- Ervin Santana, SP, Twins: Santana might be the best “available” pitcher on the August market, though the Twins weren’t overly motivated to move him even prior to the non-waiver deadline. He’s owed $28MM in 2017-18 with a 2019 option. Santana is a legitimate mid-rotation starter on a reasonable contract, so the Twins are understandably asking for a fairly significant return in advance of this summer’s woefully poor free agent market for starting pitching.
- Adam Lind, 1B, Mariners: Dan Vogelbach hasn’t hit much at all since being picked up in the Mike Montgomery trade, so the urgency to move Lind isn’t as great as it could be. Dae-ho Lee, too, has seen his offense tail off in recent weeks. Lind is hitting better of late which could make him more marketable but also makes him increasingly important to a Mariners club that is just one game out of a Wild Card berth at the moment.
- Edinson Volquez, SP, Royals: Reports out of Kansas City continue to suggest that the Royals could make Volquez a qualifying offer, and I remain extremely skeptical. Volquez’s ERA is now north of 5.00 once again after he was rocked in three straight starts. I advocate for teams acting aggressively in extending qualifying offers, as I think accepting rarely makes sense for the player, but barring a late surge, I don’t see how Volquez could reject. It’s in the Royals’ best interest to get some value for him right now if a team is willing to make such an offer (which is no sure thing).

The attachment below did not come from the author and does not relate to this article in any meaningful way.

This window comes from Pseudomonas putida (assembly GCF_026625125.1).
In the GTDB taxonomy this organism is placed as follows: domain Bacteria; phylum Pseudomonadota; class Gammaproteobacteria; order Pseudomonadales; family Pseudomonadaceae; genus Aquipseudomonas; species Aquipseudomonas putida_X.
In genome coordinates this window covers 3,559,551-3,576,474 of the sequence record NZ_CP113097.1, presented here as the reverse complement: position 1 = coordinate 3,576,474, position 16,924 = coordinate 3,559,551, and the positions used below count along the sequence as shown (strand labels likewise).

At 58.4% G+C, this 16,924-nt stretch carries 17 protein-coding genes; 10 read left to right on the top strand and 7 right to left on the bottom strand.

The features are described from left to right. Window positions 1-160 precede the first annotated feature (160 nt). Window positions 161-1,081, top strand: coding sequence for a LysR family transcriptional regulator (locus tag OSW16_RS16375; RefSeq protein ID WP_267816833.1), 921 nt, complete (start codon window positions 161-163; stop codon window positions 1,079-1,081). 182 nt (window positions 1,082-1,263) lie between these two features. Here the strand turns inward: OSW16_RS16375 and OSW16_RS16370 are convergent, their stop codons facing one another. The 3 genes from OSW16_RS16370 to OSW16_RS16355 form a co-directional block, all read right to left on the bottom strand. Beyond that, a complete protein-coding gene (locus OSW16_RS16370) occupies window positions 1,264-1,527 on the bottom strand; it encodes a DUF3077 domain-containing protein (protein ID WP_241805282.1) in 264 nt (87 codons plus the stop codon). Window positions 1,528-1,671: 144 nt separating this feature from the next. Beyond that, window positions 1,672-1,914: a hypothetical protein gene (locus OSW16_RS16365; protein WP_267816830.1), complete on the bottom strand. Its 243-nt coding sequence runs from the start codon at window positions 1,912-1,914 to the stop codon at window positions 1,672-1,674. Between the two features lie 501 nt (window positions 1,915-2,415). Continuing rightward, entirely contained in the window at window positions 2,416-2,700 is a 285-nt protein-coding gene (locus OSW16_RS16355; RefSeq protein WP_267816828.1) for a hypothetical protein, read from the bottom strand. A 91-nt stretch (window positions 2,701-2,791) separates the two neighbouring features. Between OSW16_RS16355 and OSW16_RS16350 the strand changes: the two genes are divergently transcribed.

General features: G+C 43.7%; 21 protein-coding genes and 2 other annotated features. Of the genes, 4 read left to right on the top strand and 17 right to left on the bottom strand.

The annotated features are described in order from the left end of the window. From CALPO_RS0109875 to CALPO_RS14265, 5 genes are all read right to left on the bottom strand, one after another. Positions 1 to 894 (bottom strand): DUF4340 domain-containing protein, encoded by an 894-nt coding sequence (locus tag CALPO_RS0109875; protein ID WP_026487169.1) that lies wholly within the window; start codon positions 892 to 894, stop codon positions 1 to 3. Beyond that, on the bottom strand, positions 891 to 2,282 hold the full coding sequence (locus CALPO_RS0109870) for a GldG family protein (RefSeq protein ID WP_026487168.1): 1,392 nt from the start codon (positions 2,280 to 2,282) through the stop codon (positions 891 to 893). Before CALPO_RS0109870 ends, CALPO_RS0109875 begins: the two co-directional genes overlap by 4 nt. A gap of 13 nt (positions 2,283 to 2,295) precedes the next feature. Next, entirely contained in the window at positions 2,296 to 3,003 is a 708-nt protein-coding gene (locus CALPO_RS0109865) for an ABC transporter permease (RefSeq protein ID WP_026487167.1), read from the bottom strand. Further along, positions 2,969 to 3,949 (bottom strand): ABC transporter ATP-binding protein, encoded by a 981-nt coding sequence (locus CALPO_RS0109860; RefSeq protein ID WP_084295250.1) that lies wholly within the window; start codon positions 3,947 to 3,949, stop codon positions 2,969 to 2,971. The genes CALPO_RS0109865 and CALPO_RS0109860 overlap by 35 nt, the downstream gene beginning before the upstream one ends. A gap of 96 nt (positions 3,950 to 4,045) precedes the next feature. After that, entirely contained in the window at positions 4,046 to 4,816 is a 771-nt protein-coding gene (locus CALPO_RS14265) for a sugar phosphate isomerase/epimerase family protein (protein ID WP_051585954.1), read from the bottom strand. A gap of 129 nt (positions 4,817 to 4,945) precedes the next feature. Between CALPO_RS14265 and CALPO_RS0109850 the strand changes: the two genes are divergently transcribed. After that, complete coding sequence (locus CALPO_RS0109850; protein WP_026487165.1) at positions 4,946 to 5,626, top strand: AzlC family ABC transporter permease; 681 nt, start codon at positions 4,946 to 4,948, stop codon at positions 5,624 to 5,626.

- Jeremy Hellickson, SP, Phillies: I hesitate to list Hellickson this high, because it seems unlikely that the Phillies will get a better offer now than they did prior to the non-waiver deadline when they could negotiate with each contending club. Hellickson is a lock to be claimed, but perhaps injuries or an even thinner market for starters in the month of August will motivate the claiming club to make a more substantial offer.